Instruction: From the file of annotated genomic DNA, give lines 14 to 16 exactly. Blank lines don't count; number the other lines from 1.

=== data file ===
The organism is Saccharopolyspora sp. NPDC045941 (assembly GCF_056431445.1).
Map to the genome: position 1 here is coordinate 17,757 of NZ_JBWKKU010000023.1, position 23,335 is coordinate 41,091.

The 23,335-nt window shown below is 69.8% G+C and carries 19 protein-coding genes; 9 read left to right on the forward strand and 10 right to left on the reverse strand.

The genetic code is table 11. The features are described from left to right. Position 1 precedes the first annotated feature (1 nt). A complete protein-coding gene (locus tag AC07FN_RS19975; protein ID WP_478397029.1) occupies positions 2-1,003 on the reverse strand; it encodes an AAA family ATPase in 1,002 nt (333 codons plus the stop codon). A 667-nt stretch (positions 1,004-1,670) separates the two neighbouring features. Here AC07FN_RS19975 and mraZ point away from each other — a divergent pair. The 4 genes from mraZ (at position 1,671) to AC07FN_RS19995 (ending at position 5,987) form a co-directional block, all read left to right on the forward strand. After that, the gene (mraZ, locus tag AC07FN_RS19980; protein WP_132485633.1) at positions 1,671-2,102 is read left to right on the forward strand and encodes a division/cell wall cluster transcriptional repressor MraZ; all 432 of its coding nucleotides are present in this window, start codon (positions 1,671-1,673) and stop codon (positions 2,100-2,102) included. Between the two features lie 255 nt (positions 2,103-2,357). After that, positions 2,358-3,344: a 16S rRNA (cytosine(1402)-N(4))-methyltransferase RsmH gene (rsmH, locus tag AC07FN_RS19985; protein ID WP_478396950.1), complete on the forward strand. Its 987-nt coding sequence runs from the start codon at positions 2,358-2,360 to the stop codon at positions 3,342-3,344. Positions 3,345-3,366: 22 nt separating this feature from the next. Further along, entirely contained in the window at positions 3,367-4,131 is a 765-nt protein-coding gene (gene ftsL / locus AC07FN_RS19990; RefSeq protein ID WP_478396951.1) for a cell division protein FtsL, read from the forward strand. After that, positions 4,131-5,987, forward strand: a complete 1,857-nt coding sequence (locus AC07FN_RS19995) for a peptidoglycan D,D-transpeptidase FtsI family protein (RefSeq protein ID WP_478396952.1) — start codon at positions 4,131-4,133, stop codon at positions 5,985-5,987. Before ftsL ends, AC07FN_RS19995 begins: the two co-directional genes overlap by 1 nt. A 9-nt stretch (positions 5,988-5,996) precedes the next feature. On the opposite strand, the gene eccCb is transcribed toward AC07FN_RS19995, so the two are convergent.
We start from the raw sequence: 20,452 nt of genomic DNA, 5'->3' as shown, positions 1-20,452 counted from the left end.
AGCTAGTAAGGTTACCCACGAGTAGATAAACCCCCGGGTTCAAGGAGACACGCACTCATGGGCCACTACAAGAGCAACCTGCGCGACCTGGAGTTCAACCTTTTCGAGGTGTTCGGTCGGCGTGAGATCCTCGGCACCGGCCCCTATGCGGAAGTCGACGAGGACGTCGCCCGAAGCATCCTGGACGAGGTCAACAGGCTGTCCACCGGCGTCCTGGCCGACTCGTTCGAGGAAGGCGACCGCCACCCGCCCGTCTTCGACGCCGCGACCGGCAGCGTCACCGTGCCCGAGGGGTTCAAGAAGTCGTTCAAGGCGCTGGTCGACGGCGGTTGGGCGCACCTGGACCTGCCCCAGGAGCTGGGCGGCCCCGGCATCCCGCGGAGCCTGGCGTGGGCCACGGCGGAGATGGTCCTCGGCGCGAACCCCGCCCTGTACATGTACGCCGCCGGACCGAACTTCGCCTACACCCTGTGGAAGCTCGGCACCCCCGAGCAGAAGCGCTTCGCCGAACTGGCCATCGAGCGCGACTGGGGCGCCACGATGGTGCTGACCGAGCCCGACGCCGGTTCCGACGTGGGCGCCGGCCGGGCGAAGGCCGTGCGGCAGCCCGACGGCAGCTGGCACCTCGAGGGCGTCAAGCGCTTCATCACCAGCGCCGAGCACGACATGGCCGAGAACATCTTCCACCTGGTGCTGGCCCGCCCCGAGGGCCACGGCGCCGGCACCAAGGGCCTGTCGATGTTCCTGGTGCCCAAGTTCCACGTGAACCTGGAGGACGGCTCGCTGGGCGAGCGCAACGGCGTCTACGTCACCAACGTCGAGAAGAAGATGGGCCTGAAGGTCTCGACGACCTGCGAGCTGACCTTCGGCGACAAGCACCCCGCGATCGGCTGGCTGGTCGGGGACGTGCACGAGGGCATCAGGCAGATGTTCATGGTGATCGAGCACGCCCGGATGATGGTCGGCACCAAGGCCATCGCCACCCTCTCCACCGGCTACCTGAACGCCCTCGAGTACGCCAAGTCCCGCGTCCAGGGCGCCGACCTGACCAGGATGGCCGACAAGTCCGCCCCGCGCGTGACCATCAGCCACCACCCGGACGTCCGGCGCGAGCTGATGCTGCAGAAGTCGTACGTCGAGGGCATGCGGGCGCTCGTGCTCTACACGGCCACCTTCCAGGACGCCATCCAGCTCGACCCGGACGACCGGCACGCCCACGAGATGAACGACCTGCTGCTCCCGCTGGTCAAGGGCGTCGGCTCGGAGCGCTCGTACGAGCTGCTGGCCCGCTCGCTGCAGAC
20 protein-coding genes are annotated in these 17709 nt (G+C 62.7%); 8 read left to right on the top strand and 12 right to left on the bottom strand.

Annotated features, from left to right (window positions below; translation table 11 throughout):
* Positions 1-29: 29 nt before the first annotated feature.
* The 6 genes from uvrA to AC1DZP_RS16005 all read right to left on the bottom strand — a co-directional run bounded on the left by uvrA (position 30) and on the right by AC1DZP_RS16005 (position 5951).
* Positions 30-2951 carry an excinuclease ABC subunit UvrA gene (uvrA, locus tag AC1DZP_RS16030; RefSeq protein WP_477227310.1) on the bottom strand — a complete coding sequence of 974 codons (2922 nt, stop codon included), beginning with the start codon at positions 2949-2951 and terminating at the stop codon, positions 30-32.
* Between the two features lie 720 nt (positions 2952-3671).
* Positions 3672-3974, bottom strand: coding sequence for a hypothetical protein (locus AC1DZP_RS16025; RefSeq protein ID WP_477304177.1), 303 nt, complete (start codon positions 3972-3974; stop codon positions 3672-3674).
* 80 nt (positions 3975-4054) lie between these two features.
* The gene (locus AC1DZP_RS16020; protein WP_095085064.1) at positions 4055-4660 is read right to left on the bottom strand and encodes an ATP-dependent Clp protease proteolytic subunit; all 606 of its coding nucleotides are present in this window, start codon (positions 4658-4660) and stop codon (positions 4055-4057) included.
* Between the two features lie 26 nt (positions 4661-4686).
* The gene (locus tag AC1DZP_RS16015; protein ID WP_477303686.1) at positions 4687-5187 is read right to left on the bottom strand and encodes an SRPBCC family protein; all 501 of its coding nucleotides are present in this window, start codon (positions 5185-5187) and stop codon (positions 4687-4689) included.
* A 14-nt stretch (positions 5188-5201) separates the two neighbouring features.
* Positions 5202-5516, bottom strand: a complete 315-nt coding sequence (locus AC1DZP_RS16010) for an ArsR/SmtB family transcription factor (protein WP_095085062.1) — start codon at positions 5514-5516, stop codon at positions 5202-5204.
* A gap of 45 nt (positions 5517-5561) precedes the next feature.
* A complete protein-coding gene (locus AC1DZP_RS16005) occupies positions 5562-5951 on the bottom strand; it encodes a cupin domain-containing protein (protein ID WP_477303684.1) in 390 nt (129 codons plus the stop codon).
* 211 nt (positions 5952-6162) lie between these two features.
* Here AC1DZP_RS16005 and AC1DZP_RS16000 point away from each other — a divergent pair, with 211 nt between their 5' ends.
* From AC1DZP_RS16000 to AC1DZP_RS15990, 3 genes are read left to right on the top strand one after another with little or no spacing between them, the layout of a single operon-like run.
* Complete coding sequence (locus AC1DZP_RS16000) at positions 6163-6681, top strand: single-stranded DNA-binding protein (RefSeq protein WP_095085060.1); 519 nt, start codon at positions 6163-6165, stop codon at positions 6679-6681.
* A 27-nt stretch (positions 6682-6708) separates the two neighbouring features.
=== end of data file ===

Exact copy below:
* 80 nt (positions 3975-4054) lie between these two features.
* The gene (locus AC1DZP_RS16020; protein WP_095085064.1) at positions 4055-4660 is read right to left on the bottom strand and encodes an ATP-dependent Clp protease proteolytic subunit; all 606 of its coding nucleotides are present in this window, start codon (positions 4658-4660) and stop codon (positions 4055-4057) included.
* Between the two features lie 26 nt (positions 4661-4686).